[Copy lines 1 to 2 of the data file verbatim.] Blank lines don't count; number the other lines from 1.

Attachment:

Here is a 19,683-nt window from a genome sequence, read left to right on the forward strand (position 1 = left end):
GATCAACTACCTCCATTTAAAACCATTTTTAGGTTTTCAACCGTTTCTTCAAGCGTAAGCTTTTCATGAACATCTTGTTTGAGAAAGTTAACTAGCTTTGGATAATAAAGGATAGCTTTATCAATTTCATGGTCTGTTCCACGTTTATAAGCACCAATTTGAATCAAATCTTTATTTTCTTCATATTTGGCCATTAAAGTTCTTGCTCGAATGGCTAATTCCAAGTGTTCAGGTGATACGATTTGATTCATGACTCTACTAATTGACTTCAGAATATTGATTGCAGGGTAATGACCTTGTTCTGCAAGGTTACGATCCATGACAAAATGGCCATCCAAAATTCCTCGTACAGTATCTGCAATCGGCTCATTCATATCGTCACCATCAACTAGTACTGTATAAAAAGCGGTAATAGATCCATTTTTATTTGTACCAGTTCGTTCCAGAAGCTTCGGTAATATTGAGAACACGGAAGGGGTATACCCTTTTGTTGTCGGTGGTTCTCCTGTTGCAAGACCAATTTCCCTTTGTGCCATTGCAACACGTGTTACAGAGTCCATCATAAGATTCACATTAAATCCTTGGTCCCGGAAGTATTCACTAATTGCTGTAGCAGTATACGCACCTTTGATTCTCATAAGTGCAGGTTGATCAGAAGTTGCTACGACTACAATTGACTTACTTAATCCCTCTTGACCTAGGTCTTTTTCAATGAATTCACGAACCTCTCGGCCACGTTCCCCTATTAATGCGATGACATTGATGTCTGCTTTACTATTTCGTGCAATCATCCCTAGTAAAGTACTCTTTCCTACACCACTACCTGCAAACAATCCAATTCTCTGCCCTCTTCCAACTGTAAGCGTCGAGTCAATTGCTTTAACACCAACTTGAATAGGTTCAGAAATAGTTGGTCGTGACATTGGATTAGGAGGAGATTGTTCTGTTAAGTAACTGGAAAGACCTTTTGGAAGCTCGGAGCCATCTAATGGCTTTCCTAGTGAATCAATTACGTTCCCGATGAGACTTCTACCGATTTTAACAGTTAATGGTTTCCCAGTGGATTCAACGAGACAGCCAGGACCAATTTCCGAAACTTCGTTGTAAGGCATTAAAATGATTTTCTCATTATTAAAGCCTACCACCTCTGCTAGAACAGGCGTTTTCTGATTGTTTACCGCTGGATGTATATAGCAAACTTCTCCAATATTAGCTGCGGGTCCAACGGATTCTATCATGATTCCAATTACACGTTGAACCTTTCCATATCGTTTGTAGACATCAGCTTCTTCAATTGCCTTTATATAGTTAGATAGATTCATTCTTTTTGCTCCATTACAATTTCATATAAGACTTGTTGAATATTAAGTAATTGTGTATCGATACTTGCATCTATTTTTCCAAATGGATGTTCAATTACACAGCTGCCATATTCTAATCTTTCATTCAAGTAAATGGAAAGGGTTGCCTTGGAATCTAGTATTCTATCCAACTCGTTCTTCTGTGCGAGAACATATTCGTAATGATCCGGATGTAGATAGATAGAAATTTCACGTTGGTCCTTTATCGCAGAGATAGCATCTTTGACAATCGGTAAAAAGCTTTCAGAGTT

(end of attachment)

Here is a 19,683-nt window from a genome sequence, read left to right on the forward strand (position 1 = left end):
GATCAACTACCTCCATTTAAAACCATTTTTAGGTTTTCAACCGTTTCTTCAAGCGTAAGCTTTTCATGAACATCTTGTTTGAGAAAGTTAACTAGCTTTGGATAATAAAGGATAGCTTTATCAATTTCATGGTCTGTTCCACGTTTATAAGCACCAATTTGAATCAAATCTTTATTTTCTTCATATTTGGCCATTAAAGTTCTTGCTCGAATGGCTAATTCCAAGTGTTCAGGTGATACGATTTGATTCATGACTCTACTAATTGACTTCAGAATATTGATTGCAGGGTAATGACCTTGTTCTGCAAGGTTACGATCCATGACAAAATGGCCATCCAAAATTCCTCGTACAGTATCTGCAATCGGCTCATTCATATCGTCACCATCAACTAGTACTGTATAAAAAGCGGTAATAGATCCATTTTTATTTGTACCAGTTCGTTCCAGAAGCTTCGGTAATATTGAGAACACGGAAGGGGTATACCCTTTTGTTGTCGGTGGTTCTCCTGTTGCAAGACCAATTTCCCTTTGTGCCATTGCAACACGTGTTACAGAGTCCATCATAAGATTCACATTAAATCCTTGGTCCCGGAAGTATTCACTAATTGCTGTAGCAGTATACGCACCTTTGATTCTCATAAGTGCAGGTTGATCAGAAGTTGCTACGACTACAATTGACTTACTTAATCCCTCTTGACCTAGGTCTTTTTCAATGAATTCACGAACCTCTCGGCCACGTTCCCCTATTAATGCGATGACATTGATGTCTGCTTTACTATTTCGTGCAATCATCCCTAGTAAAGTACTCTTTCCTACACCACTACCTGCAAACAATCCAATTCTCTGCCCTCTTCCAACTGTAAGCGTCGAGTCAATTGCTTTAACACCAACTTGAATAGGTTCAGAAATAGTTGGTCGTGACATTGGATTAGGAGGAGATTGTTCTGTTAAGTAACTGGAAAGACCTTTTGGAAGCTCGGAGCCATCTAATGGCTTTCCTAGTGAATCAATTACGTTCCCGATGAGACTTCTACCGATTTTAACAGTTAATGGTTTCCCAGTGGATTCAACGAGACAGCCAGGACCAATTTCCGAAACTTCGTTGTAAGGCATTAAAATGATTTTCTCATTATTAAAGCCTACCACCTCTGCTAGAACAGGCGTTTTCTGATTGTTTACCGCTGGATGTATATAGCAAACTTCTCCAATATTAGCTGCGGGTCCAACGGATTCTATCATGATTCCAATTACACGTTGAACCTTTCCATATCGTTTGTAGACATCAGCTTCTTCAATTGCCTTTATATAGTTAGATAGATTCATTCTTTTTGCTCCATTACAATTTCATATAAGACTTGTTGAATATTAAGTAATTGTGTATCGATACTTGCATCTATTTTTCCAAATGGATGTTCAATTACACAGCTGCCATATTCTAATCTTTCATTCAAGTAAATGGAAAGGGTTGCCTTGGAATCTAGTATTCTATCCAACTCGTTCTTCTGTGCGAGAACATATTCGTAATGATCCGGATGTAGATAGATAGAAATTTCACGTTGGTCCTTTATCGCAGAGATAGCATCTTTGACAATCGGTAAAAAGCTTTCAGAGTT